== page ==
As a pastor and a parent, I want to see kids who grow up to love church. Awhile back my wife and I spent time with some good friends that are members of the church we attended when I was in seminary. We love that church, and we love the people we knew there. We asked our friends about various folks, and what they’re doing today. Then the subject turned to kids we knew. The majority of them aren’t part of any church today. They are spiritually disengaged. Not only do they not attend church, but they show no hopeful signs of spiritual life.
The statistics show that story is common. According to a 2006 Barna poll, 61 percent of twenty somethings who were in the church before, are now spiritually disengaged. Is there anything we can do as parents, and as churches, to buck that trend? Is there anything we can do to see children who grow up to embrace Jesus and His church? I’ve thought about that question a lot. I must admit that I’m in the thick of the process of child-rearing right now. My oldest is eleven. With that warning, here are five truths that I have observed characterize kids who grow up to love church.
1. Kids who grow up to love church have parents who nurture them in the faith.
Parents simply cannot abdicate their God-given responsibility to nurture their children in the fear and admonition of the Lord (Deuteronomy 6:4-9). As Deuteronomy 6 indicates, it must begin with parents who love the Lord God wholeheartedly. To pass on the faith, we as parents must have it ourselves. But we must also realize that we can’t effectively outsource the task to anyone else. For at least the last fifty years, I’m afraid that’s what we’ve tried to do. It doesn’t work, even to outsource it to the church.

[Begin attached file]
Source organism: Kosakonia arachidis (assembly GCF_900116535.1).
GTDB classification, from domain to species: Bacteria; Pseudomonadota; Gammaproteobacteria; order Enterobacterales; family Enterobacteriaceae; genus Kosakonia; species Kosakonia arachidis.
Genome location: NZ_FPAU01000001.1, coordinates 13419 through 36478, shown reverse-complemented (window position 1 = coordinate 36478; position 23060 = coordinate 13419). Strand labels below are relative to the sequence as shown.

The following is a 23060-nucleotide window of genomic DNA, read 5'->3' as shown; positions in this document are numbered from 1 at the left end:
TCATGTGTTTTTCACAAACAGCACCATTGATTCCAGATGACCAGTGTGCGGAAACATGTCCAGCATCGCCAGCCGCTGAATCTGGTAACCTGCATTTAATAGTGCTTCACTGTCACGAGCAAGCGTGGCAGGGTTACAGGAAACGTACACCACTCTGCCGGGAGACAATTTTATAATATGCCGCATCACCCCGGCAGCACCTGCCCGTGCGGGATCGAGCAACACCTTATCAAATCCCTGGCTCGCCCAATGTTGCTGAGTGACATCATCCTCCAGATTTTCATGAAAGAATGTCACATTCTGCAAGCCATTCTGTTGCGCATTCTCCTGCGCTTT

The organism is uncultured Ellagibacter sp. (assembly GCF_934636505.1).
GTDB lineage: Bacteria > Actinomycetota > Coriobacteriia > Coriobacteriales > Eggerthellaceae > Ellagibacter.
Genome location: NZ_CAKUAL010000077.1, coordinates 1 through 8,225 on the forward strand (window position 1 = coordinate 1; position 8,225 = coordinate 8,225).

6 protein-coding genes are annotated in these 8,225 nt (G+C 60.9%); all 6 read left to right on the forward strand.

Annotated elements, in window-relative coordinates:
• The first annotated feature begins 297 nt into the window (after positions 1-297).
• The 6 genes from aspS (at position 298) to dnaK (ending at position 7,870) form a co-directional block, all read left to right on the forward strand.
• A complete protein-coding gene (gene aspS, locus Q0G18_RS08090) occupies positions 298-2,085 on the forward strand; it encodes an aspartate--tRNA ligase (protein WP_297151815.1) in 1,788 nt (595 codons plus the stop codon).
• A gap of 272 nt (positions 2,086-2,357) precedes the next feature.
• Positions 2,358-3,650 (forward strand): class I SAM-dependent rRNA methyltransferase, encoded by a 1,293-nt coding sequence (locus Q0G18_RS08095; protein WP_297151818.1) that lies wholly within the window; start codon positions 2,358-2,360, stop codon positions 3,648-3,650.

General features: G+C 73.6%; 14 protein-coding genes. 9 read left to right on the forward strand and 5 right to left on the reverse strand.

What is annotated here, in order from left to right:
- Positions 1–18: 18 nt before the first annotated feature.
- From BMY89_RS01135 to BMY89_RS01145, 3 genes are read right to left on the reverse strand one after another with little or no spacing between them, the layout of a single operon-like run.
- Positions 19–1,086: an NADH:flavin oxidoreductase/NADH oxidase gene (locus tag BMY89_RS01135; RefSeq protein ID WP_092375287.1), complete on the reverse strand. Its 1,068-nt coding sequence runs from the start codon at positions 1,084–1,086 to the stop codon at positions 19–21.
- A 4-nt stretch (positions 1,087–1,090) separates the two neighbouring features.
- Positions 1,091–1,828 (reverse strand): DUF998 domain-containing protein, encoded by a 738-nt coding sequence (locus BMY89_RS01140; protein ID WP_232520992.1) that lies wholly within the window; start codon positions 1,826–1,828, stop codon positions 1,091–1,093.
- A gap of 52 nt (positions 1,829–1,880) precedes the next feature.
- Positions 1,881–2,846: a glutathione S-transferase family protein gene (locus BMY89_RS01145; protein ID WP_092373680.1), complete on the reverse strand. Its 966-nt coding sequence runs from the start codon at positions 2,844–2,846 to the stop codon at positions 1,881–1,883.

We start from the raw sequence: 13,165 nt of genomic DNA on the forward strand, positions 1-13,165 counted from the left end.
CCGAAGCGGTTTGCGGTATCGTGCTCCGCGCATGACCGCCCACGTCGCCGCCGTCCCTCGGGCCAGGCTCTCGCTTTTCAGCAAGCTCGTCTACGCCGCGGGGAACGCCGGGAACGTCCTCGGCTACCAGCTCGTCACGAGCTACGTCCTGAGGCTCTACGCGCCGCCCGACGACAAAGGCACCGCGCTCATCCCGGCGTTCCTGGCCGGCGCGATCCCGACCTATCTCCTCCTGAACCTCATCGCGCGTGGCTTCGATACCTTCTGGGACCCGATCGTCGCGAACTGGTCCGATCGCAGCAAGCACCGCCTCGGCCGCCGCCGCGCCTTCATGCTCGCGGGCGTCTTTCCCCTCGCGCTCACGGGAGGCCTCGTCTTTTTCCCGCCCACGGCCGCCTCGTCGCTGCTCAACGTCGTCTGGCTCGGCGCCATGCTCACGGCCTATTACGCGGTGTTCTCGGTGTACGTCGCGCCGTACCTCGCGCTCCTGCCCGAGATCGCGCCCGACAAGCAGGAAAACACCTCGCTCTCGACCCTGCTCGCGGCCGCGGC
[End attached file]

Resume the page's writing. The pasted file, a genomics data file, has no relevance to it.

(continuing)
2. Kids who grow up to love church have parents who pray for them regularly.
The Lord promised Abraham, “And I will establish my covenant between me and you and your offspring after you throughout their generations for an everlasting covenant, to be God to you and to your offspring after you” (Genesis 17:7). The New Testament gives us every reason to believe that promise applies to us as believers in Jesus. No, it isn’t the same thing as a guarantee for every child. Isaac had Esau as well as Jacob. But God calls us to believe His promises about our children. He must save them. It’s impossible for us to save them. That fact compels us to pray.
3. Kids who grow up to love church come to know Jesus’ love for them.
Jesus rebuked his disciples when they sought to prevent children from being brought to him (Matthew 19:14). We as parents must open the Scriptures with our children. They need to know how terrible is our condition as sinful human beings. But in that light they also need to know how much Jesus loves them in spite of their sin. And they need to know what He did to rescue them because of His love for them. One of the great privileges for children who grow up in believing families must be that they constantly get to hear the gospel.
4. Kids who grow up to love church know the church is a place for them.
In a recent post, entitled “Youth Groups Driving Christian Teens to Abandon Faith,” Abby Carr puts the matter starkly. Her article points out that kids need input from mature believers. When we constantly segregate them into peer groups, it’s no surprise that they fail to receive what they need. I think there is a place for kids to spend time with their peers in the church. For that reason, I’m not against youth ministry per se.
But I am against youth ministry that isolates kids from the rest of the church. I’m against youth groups that trade discipleship for mere entertainment. If God has promised to use mentoring relationships, prayer, and His word, why would we trade them for anything else? I’m also against alternative worship structures that train kids to think that “real church” isn’t for them.
5. Kids who grow up to love church believe the church is Jesus’ body.
They don’t expect the church to be a vendor of entertainment. They further recognize that they cannot love Jesus, and fail to love His body, for which He shed His blood. These young people recognize that corporate worship on Sunday morning is just that. They expect to worship God. They do look to God to work in them through worship, through other believers, and through His word. But they also realize that they belong there because God has called them to serve their brothers and sisters in Christ.
This list isn’t exhaustive. What would you add? Please join the discussion!